— Kyri Washington went 2-for-4, his second straight game with two hits. A 23rd-round pick last year out of Longwood University, Washington is batting .301/.316/.624 with six home runs and 20 RBIs.

— Dioscar Romero (4.61 ERA, 1.46 WHIP) relieved Espinoza and gave up two runs on five hits and a walk with one strikeout in 1 1/3 innings. Kuehl MacEachern (5.06 ERA, 1.06 WHIP) then allowed a solo home run in 1 2/3 innings. Angelo Leclerc closed it out with a scoreless ninth, allowing two walks and recording a strikeout. He picked up his second save to go along with his 2.45 ERA and 1.09 WHIP.

Blog Author: 
Jerry Spar
Rick Porcello

Rick Porcello

The Red Sox open a three-game series in the Bronx by sending Rick Porcello out against fellow right-hander Michael Pineda in a rematch of their game last Saturday at Fenway Park.

Porcello is off to a stellar 5-0 start with a 2.76 ERA and 0.92 WHIP. He stifled the Yankees six days ago, going seven innings and allowing five hits and one walk with six strikeouts as the Sox rolled to an 8-0 win.

“I felt like my sinker was actually a little sporadic the first two innings,” said Porcello, who has not allowed a run in 13 1/3 innings. “I kind of found a groove with it, settled in.”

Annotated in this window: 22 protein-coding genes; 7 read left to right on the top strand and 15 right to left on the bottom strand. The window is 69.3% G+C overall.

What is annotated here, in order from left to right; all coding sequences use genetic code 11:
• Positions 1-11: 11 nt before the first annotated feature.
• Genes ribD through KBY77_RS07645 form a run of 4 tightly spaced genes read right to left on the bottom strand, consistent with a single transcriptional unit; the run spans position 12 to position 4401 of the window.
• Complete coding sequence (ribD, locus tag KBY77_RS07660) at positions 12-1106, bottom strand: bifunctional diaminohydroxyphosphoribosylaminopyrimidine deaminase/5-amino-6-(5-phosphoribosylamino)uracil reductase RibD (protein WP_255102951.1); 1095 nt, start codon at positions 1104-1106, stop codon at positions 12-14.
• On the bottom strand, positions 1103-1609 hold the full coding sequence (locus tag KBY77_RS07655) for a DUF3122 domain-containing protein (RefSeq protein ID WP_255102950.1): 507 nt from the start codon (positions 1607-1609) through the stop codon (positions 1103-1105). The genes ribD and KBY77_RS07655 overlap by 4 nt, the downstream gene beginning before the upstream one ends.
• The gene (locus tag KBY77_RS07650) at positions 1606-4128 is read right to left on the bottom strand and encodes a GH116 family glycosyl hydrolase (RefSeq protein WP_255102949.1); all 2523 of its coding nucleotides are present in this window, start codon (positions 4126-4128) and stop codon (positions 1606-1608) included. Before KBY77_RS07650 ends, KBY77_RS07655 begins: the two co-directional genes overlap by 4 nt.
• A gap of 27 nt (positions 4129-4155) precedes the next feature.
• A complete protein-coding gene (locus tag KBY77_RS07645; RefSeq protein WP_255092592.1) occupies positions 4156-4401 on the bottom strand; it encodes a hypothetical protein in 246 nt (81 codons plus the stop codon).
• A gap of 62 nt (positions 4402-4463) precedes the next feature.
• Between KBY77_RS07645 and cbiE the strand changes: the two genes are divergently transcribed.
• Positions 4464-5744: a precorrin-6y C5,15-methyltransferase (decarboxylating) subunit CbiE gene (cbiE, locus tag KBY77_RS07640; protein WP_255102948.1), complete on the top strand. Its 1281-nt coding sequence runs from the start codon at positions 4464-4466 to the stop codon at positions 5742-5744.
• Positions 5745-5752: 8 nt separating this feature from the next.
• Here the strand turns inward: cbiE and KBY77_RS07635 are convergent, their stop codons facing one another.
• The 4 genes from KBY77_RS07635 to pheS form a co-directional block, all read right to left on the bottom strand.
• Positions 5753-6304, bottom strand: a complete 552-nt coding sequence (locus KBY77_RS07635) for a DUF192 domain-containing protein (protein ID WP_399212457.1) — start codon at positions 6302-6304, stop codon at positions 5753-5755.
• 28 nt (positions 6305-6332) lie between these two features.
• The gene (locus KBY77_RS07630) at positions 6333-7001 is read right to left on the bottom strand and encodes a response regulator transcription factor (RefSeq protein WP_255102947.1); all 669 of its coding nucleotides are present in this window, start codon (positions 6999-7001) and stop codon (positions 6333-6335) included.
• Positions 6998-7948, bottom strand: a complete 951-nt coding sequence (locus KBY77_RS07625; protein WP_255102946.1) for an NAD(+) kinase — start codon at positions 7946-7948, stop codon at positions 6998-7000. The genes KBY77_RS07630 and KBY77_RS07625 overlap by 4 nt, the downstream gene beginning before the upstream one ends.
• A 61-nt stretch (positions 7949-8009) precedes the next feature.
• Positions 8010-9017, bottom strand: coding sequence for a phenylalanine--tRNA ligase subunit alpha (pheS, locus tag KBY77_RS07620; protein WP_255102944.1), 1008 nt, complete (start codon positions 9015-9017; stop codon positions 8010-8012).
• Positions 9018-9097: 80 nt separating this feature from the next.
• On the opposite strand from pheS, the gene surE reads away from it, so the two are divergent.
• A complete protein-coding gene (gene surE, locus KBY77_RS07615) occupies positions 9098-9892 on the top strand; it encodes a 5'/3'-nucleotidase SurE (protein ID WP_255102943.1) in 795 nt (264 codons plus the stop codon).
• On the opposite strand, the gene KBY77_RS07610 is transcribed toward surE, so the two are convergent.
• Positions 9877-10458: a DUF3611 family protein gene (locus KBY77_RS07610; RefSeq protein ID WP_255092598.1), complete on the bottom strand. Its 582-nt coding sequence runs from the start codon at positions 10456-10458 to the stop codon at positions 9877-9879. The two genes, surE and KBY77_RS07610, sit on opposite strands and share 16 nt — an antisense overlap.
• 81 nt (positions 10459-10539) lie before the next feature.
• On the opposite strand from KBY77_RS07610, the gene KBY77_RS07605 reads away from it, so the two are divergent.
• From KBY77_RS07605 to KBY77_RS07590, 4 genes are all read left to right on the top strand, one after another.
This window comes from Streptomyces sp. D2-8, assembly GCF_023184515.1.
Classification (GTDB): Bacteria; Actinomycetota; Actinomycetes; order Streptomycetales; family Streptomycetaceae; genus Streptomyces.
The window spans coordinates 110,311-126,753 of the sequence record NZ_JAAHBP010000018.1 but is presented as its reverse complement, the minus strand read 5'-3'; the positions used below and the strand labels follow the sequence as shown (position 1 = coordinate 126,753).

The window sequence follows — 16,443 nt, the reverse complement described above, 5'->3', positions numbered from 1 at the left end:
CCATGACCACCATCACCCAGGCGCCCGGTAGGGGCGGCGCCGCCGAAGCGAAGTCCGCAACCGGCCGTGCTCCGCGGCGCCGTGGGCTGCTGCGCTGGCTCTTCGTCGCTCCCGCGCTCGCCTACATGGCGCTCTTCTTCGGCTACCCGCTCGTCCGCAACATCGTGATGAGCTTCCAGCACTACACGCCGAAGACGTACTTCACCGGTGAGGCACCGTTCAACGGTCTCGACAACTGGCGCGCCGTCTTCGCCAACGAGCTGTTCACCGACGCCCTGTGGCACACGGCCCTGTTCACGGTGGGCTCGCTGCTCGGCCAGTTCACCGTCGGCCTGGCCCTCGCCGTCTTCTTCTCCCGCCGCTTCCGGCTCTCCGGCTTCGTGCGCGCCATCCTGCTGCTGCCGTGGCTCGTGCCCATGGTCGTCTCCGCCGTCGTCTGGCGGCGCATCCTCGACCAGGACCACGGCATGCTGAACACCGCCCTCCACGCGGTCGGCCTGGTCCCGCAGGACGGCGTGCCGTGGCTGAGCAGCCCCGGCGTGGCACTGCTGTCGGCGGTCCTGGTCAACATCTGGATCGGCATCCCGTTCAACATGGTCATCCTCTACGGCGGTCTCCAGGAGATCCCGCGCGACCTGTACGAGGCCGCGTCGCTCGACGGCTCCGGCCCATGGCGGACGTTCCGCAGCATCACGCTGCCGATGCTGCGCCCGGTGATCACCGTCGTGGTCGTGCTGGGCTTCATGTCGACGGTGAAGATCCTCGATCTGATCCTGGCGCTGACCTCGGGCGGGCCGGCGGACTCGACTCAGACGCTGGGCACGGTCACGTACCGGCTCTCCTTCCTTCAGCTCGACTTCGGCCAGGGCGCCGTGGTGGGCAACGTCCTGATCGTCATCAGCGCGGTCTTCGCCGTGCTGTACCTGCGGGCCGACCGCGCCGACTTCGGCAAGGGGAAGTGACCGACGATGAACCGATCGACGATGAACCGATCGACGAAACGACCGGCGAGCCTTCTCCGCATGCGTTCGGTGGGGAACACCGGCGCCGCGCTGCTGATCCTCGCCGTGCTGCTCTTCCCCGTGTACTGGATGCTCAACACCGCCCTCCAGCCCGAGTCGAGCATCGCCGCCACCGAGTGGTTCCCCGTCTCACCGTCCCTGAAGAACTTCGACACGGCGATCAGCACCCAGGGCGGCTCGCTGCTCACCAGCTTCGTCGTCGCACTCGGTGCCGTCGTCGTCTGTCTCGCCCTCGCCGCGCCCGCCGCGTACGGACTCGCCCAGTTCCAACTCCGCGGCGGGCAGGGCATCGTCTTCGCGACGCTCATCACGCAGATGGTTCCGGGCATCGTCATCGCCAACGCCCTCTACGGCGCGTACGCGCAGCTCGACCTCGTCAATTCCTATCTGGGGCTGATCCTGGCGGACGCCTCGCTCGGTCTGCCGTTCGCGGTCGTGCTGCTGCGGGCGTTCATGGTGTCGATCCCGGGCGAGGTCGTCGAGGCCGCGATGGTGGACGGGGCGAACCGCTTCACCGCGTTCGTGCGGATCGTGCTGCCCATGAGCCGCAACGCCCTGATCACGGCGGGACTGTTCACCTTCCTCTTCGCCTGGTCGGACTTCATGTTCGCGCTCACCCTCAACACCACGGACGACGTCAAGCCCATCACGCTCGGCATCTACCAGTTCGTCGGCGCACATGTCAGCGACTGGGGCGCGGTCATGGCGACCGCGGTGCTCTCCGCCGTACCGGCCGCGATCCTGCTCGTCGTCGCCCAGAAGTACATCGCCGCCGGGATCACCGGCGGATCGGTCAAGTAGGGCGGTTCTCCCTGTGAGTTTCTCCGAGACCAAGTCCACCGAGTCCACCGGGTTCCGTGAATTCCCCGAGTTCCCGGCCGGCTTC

With Henry Owens only pitching three-plus innings Thursday night in Chicago, forcing the Red Sox to go to their bullpen early and often (four relievers), Boston could use a long outing from Porcello. Based on his recent history, that shouldn’t be a problem, as Porcello has pitched at least six innings in his last 13 starts, dating back to last August when he returned from a stint on the disabled list. That’s the longest active such streak in the majors, and a personal best for the 27-year-old.

In 12 career starts against the Yankees, Porcello has a 6-4 record, 3.33 ERA and 1.21 WHIP. He faced New York twice last season, going 1-1 with a 2.81 ERA and 0.81 WHIP — far better than his full season totals.

Pineda comes in with a 1-3 record, 6.33 ERA and 1.59 WHIP. In Saturday’s game at Fenway he went five innings and surrendered two runs on five hits with three walks and three strikeouts as he lost his third straight decision.

“Michael battled his butt off for five innings,” Yankees manager Joe Girardi said after the game. “We are not hitting.”

The Wall Street Journal noted that while Pineda is throwing as hard as ever (92.8 mph), his fastball command has dropped to 61 percent strikes (down from 68 percent last year and below the MLB average of 65 percent). His efficiency also is poor, with 40 percent of batters seeing at least five pitches per at-bat (up from 33 percent last year) and Pineda getting outs just 42 percent of the time he falls behind on counts of 2-0, 2-1 or 3-0 (a huge drop from 63 percent last year).

In the game against the Red Sox, it took him 77 pitches to get through the first three innings, and he matched his season high with three walks.

Said Pineda: “I’ll continue grinding and fighting every day, and everything can be better.”